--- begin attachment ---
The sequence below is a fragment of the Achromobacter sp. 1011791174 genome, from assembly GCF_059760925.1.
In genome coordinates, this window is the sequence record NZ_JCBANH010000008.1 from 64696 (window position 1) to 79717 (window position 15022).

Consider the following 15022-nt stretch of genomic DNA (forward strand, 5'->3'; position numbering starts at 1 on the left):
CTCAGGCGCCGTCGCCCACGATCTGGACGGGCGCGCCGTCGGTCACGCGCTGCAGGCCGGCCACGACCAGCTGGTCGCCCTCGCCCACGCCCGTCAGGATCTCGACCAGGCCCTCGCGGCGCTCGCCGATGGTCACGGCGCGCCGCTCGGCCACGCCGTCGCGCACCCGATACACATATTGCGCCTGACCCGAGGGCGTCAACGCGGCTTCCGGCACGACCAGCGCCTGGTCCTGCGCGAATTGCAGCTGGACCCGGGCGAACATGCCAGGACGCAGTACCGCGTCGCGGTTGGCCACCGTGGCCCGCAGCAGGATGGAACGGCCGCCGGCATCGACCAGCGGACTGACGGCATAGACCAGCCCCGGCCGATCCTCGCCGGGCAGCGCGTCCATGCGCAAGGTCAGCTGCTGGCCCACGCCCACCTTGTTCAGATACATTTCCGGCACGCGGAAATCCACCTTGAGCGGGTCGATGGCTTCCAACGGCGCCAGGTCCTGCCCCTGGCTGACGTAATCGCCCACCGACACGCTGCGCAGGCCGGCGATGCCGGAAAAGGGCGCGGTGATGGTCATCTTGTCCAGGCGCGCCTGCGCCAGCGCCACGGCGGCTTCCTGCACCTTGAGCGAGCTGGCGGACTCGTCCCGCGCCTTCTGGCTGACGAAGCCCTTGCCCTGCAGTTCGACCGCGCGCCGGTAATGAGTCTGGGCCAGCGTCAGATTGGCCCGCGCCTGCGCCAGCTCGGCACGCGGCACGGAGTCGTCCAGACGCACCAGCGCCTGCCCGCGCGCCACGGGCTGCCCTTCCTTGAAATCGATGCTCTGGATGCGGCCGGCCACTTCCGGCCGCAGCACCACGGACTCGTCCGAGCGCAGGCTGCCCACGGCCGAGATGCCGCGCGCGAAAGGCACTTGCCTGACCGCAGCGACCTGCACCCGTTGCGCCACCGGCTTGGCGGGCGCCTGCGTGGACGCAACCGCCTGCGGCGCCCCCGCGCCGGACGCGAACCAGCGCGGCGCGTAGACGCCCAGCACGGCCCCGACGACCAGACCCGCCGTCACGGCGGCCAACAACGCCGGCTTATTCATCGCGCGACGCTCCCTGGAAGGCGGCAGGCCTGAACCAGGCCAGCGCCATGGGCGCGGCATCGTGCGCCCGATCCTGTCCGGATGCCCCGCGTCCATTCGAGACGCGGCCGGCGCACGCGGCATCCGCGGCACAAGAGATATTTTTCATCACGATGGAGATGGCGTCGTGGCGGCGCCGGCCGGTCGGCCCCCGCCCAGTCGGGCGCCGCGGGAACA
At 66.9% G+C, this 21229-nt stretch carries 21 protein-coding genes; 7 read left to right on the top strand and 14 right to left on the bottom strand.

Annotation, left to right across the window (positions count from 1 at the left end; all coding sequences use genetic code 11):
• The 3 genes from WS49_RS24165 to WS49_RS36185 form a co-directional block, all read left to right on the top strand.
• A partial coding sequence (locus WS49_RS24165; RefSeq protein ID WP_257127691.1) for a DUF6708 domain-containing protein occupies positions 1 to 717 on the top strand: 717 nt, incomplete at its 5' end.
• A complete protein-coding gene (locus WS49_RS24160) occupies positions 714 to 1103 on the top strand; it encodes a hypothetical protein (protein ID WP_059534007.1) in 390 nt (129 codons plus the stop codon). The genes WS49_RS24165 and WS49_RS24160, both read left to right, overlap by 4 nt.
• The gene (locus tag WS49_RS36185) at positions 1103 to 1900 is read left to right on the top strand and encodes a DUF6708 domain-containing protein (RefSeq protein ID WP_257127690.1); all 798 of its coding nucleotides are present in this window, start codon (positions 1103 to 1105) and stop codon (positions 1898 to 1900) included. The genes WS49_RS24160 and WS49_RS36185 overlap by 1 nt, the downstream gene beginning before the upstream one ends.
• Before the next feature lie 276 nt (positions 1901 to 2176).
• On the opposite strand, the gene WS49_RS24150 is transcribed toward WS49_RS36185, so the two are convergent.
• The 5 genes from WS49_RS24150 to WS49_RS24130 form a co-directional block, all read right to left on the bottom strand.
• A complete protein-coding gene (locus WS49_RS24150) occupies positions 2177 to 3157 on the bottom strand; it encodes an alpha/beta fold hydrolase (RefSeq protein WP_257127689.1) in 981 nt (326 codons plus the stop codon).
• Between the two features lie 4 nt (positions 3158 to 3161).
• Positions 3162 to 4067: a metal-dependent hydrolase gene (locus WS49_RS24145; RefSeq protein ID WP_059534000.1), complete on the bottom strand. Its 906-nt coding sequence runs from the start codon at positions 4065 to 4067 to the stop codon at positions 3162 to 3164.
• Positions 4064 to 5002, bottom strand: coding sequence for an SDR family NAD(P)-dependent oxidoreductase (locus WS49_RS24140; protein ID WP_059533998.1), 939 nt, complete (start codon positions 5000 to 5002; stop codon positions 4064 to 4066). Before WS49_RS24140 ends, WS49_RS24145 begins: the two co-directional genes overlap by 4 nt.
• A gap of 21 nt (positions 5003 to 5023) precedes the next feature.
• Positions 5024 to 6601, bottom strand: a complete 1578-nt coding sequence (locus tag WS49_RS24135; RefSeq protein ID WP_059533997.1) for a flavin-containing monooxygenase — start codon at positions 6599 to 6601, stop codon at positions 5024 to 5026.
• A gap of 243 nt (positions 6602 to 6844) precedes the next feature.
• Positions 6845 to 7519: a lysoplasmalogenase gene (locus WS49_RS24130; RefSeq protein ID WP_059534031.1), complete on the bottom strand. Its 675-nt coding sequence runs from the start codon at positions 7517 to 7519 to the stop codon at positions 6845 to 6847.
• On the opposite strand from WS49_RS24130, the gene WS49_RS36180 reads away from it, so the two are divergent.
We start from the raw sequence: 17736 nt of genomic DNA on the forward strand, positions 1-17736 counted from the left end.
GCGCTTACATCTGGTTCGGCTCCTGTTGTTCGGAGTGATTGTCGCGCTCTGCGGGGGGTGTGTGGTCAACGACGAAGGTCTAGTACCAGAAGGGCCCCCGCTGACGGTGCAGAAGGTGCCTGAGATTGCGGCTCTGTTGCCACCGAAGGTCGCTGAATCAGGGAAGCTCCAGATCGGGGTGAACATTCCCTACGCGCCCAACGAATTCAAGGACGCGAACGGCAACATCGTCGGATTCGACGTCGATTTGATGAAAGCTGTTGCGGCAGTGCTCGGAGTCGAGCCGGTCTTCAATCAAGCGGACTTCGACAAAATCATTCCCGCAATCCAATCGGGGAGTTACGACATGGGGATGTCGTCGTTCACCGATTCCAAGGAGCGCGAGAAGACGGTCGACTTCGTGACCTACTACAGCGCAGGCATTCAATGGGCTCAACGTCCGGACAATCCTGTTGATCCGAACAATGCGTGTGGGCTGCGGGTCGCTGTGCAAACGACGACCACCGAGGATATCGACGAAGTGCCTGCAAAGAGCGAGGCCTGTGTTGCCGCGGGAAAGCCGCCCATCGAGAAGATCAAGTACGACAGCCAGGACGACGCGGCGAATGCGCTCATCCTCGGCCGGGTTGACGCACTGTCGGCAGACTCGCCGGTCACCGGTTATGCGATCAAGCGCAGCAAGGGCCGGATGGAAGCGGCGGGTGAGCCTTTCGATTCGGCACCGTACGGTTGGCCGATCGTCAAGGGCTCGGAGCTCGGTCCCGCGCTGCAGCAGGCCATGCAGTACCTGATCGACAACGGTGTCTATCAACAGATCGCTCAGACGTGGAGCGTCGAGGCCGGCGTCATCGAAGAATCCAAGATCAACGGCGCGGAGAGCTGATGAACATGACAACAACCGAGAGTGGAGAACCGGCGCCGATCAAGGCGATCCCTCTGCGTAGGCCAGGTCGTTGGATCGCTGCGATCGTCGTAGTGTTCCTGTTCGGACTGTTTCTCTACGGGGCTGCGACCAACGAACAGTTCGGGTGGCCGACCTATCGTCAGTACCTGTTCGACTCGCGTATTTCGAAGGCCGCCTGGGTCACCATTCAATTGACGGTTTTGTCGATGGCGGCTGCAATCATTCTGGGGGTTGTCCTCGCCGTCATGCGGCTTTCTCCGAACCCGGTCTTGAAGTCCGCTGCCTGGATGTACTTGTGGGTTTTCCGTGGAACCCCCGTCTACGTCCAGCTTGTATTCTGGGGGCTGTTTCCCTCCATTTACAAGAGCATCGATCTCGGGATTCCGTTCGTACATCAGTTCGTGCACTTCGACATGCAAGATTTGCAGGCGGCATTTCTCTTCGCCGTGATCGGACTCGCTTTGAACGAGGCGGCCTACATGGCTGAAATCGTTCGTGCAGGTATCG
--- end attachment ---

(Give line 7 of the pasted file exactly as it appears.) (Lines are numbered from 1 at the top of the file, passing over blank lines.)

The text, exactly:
• The 3 genes from WS49_RS24165 to WS49_RS36185 form a co-directional block, all read left to right on the top strand.